Elder abuse is a problem in California and across the country. Most people focus on physical well-being, but abuse can also include finances. Those affected include older adults of every income level, and when it happens, it can prevent the victim from having the resources available to meet their basic needs.
Signs of financial elder abuse
Anyone, even investment savvy and cautious people, could experience elder financial abuse. Caregivers, family members, and those entrusted to oversee someone else’s finances may abuse their position. People with debilitating ailments or dementia-related diseases have a higher risk of experiencing abuse, but even healthy and alert individuals can become victims. Family members and the person targeted for the abuse must remain aware of the risk and address it as soon as it begins.
Many early signs of financial abuse exist;
- Sudden notices for unpaid bills
- Declines in bank balances
- Changes in bank account information
- Behavioral changes in victims
- Difficulty getting information about accounts
- Unexpected changes in credit scores
Risks of financial elder abuse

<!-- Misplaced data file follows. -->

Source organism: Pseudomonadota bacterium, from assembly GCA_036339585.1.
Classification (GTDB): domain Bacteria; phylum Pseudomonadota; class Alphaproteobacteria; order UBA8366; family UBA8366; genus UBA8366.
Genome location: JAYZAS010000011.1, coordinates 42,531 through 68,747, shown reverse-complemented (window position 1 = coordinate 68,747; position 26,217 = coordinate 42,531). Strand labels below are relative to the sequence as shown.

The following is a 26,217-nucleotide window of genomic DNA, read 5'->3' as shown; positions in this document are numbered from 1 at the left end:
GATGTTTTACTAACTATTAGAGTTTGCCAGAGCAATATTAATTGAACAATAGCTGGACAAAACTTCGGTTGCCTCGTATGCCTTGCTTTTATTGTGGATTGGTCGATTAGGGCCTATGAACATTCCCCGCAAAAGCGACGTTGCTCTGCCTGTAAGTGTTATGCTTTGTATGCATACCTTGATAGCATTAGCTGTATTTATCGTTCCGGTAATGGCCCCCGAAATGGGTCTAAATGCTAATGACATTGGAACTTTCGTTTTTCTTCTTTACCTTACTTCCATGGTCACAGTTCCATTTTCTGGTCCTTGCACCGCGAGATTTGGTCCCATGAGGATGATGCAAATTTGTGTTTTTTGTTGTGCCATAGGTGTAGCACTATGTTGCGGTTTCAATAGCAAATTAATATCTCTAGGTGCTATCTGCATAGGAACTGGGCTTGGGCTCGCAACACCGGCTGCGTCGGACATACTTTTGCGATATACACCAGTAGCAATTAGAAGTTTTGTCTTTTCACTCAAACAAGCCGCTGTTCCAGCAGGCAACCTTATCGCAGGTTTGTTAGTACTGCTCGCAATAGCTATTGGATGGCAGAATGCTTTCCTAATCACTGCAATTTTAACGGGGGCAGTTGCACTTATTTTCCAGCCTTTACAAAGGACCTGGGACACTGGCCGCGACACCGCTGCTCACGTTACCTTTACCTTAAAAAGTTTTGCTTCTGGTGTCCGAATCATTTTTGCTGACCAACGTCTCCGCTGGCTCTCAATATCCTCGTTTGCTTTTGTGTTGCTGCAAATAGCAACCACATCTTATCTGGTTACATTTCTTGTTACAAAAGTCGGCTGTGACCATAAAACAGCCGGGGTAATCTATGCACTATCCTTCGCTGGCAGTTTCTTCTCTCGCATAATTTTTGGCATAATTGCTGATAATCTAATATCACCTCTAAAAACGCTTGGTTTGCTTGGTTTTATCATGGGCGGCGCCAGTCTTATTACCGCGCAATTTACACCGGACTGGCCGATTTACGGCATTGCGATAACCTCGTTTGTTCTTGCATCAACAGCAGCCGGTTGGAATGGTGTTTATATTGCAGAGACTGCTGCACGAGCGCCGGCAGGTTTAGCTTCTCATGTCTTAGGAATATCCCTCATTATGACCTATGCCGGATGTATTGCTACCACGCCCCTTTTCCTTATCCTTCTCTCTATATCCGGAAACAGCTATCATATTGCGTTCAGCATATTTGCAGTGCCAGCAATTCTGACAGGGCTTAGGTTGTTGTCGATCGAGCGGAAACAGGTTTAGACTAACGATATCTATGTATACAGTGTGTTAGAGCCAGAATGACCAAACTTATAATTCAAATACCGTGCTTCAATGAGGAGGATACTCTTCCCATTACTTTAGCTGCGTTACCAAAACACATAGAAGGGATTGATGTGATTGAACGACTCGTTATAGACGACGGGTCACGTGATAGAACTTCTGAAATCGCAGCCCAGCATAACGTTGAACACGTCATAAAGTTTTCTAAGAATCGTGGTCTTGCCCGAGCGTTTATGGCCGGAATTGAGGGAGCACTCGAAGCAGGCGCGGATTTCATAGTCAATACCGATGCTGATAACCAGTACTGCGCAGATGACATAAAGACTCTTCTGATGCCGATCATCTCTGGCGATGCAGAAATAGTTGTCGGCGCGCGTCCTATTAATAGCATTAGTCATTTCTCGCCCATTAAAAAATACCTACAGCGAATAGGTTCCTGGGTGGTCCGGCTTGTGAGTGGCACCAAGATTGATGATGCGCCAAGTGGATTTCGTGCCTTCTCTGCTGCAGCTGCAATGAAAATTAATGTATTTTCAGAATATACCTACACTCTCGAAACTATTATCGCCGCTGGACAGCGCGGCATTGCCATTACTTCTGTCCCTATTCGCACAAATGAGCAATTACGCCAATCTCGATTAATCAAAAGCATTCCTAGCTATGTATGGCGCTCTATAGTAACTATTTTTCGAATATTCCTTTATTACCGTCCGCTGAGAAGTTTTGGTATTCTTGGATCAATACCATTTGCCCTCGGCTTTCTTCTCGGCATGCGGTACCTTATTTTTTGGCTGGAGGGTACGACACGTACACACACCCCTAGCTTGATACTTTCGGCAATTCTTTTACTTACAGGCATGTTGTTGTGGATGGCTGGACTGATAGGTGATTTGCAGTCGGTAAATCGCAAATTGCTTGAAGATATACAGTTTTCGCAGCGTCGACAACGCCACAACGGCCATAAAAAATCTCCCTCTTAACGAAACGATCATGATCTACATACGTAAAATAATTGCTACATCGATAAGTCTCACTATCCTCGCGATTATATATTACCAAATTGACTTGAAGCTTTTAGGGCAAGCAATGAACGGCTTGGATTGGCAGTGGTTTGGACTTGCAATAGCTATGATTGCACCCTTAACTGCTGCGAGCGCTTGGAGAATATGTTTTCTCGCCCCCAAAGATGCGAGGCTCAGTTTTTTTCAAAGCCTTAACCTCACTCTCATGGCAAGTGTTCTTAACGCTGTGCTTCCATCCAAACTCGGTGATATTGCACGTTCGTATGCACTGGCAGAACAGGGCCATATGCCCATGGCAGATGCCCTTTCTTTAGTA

Financial abuse has the potential to affect every part of life. People who experience financial losses from this crime may no longer have the money to meet their basic needs. The damage could cause them to go without medical care, lose their homes, or be unable to afford food. Many victims become afraid, ashamed, and embarrassed by the situation and withdraw from friends and family.
Address suspected abuse immediately
Anyone who suspects financial abuse of themselves or a loved one has the right to act immediately. It is not always safe to confront the abuser. Threats of physical abuse may accompany the theft, as the perpetrator wants to continue their behavior and avoid punishment. The safest method is to quietly gather documents that show financial losses and contact the California services that can help. Some assistance available for addressing this type of elder abuse includes Adult Protective Services, local police departments, and reliable friends and family.
Financial elder abuse can affect anyone. It does not happen only to the wealthy or the incapacitated. Even the most capable and cognizant individual can become a victim.